Bitcoin and cryptocurrencies are a form of money that was created relatively recently, and can be spent peer to peer, either in person or on the internet. They are purely digital. Despite the name (Bitcoin), there is no physical manifestation of these various currencies. Its HIGHLY recommended that you read the Bitcoin Whitepaper (which we have hosted here for your convenience), and at the very least read the abstract.
There are many ways to acquire cryptocurrencies, but I’ll name a few.
You can purchase them for cash from either an exchange, a Bitcoin ATM or peer to peer. Each exchange is different, and has different markets for the various cryptos it has listed. In order to participate on an exchange you have to register for an account and in most cases present identification pieces such as your ID and/or social security number, similar to setting up a brokerage or bank account. This is done so that the exchanges are in compliance with KYC (Know Your Customer) and AML (Anti Money Laundering) laws.
A Bitcoin ATM may be a more feasible ask for the first time buyer, as you don’t have to submit your ID for small amounts of crypto. This is a nice way to get your feet wet and can be a good jumping off point to show you how practical cryptocurrency is as a technology.
Peer to peer is probably the best mix of the two. Let’s say you have a friend who holds cryptocurrency already, and you decide you want to buy some. Obviously he/she knows who you are, so no need to present ID. Also you are only limited to how much they’re willing to sell you, so there are no arbitrary limits such as the ones Bitcoin ATM’s place on you.
I suppose I would be remiss if I didn’t mention you can EARN cryptocurrency as well. If you have a product or service that you sell, you should certainly consider it. Feel free to reach out if your interested in accepting Bitcoin.
In a wallet of course! Crypto wallets work a bit different from a traditional wallet though, however. At a high level, when you create your wallet you’ll have a public key and a private key. Lets consider a metaphor: your public key is kind of like your phone number or e-mail address. You can share this with people you want to contact you or in this case receive payment from. Your private key is more like your social security number. You should NEVER share this number with anybody, and where this metaphor breaks down a bit is that you use your private key to unlock any funds in your wallet that have been sent to your public key by your or payers of your goods/services.
There are paper wallets, app based wallets (mobile and computer), and hardware wallets.
Paper wallets are the most primitive for of a cryptocurrency wallet, and typically are just your public and private key printed on a sheet of paper, as well as a QR code representation of your public key.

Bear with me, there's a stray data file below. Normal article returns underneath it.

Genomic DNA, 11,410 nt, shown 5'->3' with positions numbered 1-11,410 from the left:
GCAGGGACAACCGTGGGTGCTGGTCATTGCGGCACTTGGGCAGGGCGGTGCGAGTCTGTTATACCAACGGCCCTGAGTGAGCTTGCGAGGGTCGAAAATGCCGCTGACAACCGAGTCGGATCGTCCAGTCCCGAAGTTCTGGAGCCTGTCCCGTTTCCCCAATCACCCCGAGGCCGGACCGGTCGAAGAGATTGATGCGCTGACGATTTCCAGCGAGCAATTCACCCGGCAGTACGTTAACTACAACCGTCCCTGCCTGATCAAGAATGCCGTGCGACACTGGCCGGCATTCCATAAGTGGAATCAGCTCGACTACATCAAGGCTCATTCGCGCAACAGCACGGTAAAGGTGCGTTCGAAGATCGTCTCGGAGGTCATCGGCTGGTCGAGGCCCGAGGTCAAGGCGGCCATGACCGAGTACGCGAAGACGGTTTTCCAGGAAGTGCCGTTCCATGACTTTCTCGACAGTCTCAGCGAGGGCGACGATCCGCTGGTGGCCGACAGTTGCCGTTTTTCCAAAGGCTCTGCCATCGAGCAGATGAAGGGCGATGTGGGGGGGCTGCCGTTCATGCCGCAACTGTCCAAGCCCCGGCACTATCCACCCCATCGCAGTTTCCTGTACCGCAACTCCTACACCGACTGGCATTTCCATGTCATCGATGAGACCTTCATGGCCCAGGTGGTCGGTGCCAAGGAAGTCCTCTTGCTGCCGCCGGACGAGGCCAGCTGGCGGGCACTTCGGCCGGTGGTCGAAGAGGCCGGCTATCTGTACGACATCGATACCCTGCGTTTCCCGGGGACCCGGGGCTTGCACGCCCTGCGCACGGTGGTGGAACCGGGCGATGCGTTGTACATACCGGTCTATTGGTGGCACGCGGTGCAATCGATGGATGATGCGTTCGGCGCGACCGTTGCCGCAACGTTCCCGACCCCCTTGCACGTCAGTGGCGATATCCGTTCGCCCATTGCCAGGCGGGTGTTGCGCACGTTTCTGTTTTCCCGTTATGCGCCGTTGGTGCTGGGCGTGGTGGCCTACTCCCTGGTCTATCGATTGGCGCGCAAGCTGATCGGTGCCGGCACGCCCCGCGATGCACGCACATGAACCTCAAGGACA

A significant step up from a paper wallet would be a mobile or desktop app based wallet. Most people have a smartphone at least, and they bring that smartphone wherever they go. Logistically speaking, it makes sending and receiving easier when you have a digital interface from which to do it with. Take that QR Code printed on the paper wallet I mentioned earlier. Rather than manually typing out an entire public address, which can be an intricate process prone to human error, I could simply address a payment by scanning a QR code in my wallet app. It makes it just as easy as scanning the barcode on a product in self checkout at the store.
Hardware wallets are probably the most secure way to store cryptocurrencies. These are generally small devices that are not connected to the internet, which significantly reduces the risk of someone stealing your hard earned cryptocurrency. When you want to move your crypto off of them, you can plug the wallet into your computer to use the respective desktop app they come with and authorize transactions. The most ideal use case for hardware wallets is for longer term storage of your cryptocurrency.
A lot of newbies don’t realize this, but cryptocurrencies are divisible! So while you may not be able to purchase a whole Bitcoin, you could certainly buy a percentage of a Bitcoin. Here’s an example of my pal bitcoinzay purchasing $1 worth of Bitcoin on Cash App.
Back to cryptocurrency denominations – a satoshi is the lowest denomination of Bitcoin. In practice this looks like ₿.00000001. If you still don’t understand, lets paint a picture. Imagine you have $1. I have a candy store where I sell chocolate bars for 99₵. You come in one day and decide to buy one chocolate bar, and in exchange for your dollar I give you a chocolate bar, and 1 penny of change. Imagine that satoshis are pennies of Bitcoin. The difference being you actually want as many of these “pennies” as you can get. Stack up 100 pennies and you have one dollar. Stack up 100,000,000 satoshis, and you have one Bitcoin.